The rising sun split through the ageless oaks, exposing the juvenile wood ducks softly setting their wings to the jade colored water below. The hunter slowly and quietly rose from his stool to take in the scene, firmly securing the bantam twenty-gauge to his shoulder. A fumbling for the location of the safety, a seemingly endless pause, and the young hen wood duck was sent skittering to a halt. The joy, the pure joy on his illuminated 11 year old face was beyond rewarding. I beckoned my squirming yellow lab for the retrieve, and we packed up to quickly get the young hunter to Saturday morning football practice.
It had been two years since I first approached my neighbor Max and his parents about taking him afield to pursue waterfowl. Coming from a non-hunting family, he had an unexpected interest in the array of decoys carefully stacked in my dusty garage, and traditional waterfowl prints pinned to the walls. “Can I try that?”- he inquisitively asked one sizzling summer day- “sure, but we need to do a lot of preparation first”, I replied. His eyes slowly lowered to the floor at the thought of dram, school-like homework. I informed him that one does not simply go duck hunting. “There’s firearm safety, clay shooting practice, and duck identification lessons that we need to accomplish before we can go.” His eyes dipped lower yet as he grabbed his left arm with his right hand, apparently less than ecstatic with the perceived toil that would go into such an endeavor. His eyes shot right up, and he gave me a sheepish smile when I said “but, we’re going to do those things so that you have the best time of your life.”
Over the next few months I tried everything I could to make his pre-hunting training more enjoyable. I had an older duck call that I hadn’t used in a few seasons, so I had a plan to give it to Max to practice with. I stood at his front door as his mom apprehensively accepted the proposal, and he promptly darted around his living room, echoing obtuse notes that I never imagined a duck call could produce. For the next five minutes, I tried to show him the correct technique, and instructed him to listen to duck sounds and quacks on YouTube. However, my first foolproof plan to engage Max in waterfowling came to an abrupt halt a day later when his mom walked over to my door, promptly handing me the duck call. “I just can’t take it anymore.” were the only words she uttered with an emotionally exhausted frown on her face.
I then entered Max into the First Hunt program by Delta Waterfowl, who in turn sent him a mentee packet with a shadow grass camouflage ball cap, a waterfowl patch, and enough stickers to plaster the walls of his room. His excitement was difficult to miss as I pulled into the driveway after work one day. He ran full tilt in my direction with camo ball cap on backwards, and fists full of stickers, shouting, “It came! My duck stuff came!” His enthusing elation caused me to reflect on how I must have looked after I received my first bluebill decoys in the mail, or harvested my first drake Goldeneye.
After we went through extensive firearms safety lessons, I made it a point to visit the clay range with zero pressure on Max to shoot. Reviewing the safety procedures and mechanics of the gun once again with him, he felt more comfortable attempting a shot. We worked on swinging, leading, and focusing down the barrel of the gun before the first clay was thrown. As the July sun beat down heavily on our brows, I handed him shell after shell without a direct hit. I could sense that his patience was wearing thin, as he humbly handed the shotgun back to me. “Let’s try one more,” I said optimistically. He begrudgingly took his position and made his safety checks. “Pull!” he shouted. The clay was sent whirling straight out, and magnificently shattered with the crack of the shot. We looked at each other with excitement in our eyes, and awe in our wide smiles. I roared, “Nice shot!” and we gave each other a barrage of high fives.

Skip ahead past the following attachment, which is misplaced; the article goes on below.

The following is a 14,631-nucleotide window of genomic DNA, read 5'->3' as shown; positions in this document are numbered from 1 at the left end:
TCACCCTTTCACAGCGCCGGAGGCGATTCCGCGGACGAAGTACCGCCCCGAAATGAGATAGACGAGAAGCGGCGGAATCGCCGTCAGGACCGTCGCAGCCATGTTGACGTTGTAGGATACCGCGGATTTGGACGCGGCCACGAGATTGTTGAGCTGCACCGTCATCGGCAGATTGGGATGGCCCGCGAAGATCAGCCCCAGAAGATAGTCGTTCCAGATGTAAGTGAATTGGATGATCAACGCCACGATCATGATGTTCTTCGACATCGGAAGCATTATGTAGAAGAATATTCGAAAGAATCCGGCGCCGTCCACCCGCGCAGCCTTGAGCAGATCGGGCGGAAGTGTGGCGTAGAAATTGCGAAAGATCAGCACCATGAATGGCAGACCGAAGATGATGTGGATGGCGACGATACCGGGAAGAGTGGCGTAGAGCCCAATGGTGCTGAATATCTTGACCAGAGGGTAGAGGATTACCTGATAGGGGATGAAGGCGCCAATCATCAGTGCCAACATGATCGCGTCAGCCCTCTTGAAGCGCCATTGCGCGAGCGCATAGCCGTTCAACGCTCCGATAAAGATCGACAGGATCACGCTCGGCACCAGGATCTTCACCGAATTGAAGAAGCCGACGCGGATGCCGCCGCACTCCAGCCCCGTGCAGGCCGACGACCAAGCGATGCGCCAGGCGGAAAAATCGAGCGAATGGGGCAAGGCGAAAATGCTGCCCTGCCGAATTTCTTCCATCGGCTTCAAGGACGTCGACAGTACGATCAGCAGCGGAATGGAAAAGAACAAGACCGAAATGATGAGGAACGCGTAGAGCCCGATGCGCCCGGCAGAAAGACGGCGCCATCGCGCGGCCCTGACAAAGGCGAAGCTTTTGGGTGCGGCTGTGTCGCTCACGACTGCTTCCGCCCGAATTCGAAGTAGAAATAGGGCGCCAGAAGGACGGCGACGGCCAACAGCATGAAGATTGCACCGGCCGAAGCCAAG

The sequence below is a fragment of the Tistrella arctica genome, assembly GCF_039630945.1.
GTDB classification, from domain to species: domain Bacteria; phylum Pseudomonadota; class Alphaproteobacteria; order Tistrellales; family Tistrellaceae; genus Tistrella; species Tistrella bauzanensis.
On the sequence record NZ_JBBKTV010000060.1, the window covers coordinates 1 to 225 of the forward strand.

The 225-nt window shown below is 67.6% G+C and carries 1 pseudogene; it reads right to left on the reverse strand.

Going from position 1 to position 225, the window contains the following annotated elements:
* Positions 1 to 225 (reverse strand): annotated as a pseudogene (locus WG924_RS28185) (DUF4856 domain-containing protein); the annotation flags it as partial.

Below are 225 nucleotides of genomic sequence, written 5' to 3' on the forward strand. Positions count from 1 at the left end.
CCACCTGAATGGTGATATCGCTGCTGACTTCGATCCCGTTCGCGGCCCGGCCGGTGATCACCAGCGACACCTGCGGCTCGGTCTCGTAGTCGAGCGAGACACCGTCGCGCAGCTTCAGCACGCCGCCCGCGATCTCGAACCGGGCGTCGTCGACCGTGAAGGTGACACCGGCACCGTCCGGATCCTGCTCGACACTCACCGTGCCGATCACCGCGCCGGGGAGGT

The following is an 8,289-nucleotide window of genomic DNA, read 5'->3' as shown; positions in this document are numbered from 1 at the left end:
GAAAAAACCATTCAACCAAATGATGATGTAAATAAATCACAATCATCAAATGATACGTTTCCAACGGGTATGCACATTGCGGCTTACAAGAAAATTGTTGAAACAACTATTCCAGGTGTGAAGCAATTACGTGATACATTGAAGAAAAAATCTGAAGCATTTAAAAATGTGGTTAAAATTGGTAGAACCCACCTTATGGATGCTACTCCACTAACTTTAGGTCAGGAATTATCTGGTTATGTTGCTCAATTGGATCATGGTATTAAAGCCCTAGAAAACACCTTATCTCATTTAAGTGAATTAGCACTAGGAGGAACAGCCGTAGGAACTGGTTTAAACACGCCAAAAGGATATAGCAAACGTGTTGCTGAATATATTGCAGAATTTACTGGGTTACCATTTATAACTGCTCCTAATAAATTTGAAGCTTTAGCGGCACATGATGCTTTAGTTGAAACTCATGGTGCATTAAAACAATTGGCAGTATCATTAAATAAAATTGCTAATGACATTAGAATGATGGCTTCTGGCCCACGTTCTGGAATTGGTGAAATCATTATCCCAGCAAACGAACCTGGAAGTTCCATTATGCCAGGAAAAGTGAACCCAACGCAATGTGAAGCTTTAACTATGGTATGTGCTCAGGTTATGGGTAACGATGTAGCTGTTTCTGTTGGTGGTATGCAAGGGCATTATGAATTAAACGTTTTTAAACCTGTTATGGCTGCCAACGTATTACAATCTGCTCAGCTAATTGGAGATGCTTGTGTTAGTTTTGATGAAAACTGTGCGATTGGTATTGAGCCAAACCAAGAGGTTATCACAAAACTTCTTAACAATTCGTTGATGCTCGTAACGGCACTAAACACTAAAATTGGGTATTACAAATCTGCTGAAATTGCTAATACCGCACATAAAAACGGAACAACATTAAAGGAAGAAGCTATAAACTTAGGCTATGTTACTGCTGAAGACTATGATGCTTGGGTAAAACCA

In the blink of an eye, I was standing next to Max and his dad at 5 a.m., quickly loading gear into my truck before youth waterfowl opener. As we made our way down the steep hillside to the lake, I noticed a nervous bounce in Max’s step. He settled down into the high grass lining the edge of the lake, taking in the scene with eyes straining through the pre-dawn darkness. We both were delighted watching the birds careen across the cotton-candy sunrise, cautiously awaiting their abrupt arrival. Suddenly, a hen green wing teal plopped down into the decoy spread, softly quacking greetings to her new friends. A shaky shotgun missed its target and the frightened fowl bolted to a new destination. Over the course of the morning there was plenty of patience and practice, and we were unsuccessful in bringing a bird to hand. I could tell that Max was a little disheartened by the missed opportunities, but he perked right up when I told him that he did really well for his first time afield. “Wait, we get to do that again?” was the jubilant question he practically shouted back. I smiled, patted him on the back and said “As many years as you want buddy.”
If you would have asked me three years ago if I thought of myself as mentor material, I would have chuckled and dismissed the idea all together. However, during the time that I’ve spent teaching and encouraging Max to pursue waterfowl, I’ve found that I’ve learned far more than I taught. As a mentor, you get to experience the troubles and triumphs of your youth in the outdoors again. This time however, you get to be a positive imprint on the next generation of outdoorsmen and women. If you’re considering being a mentor to a youth interested in the outdoors, I would encourage you to be actively engaged in their development and training. The relationship between mentor and mentee grows stronger, and it makes the victories afield so much sweeter.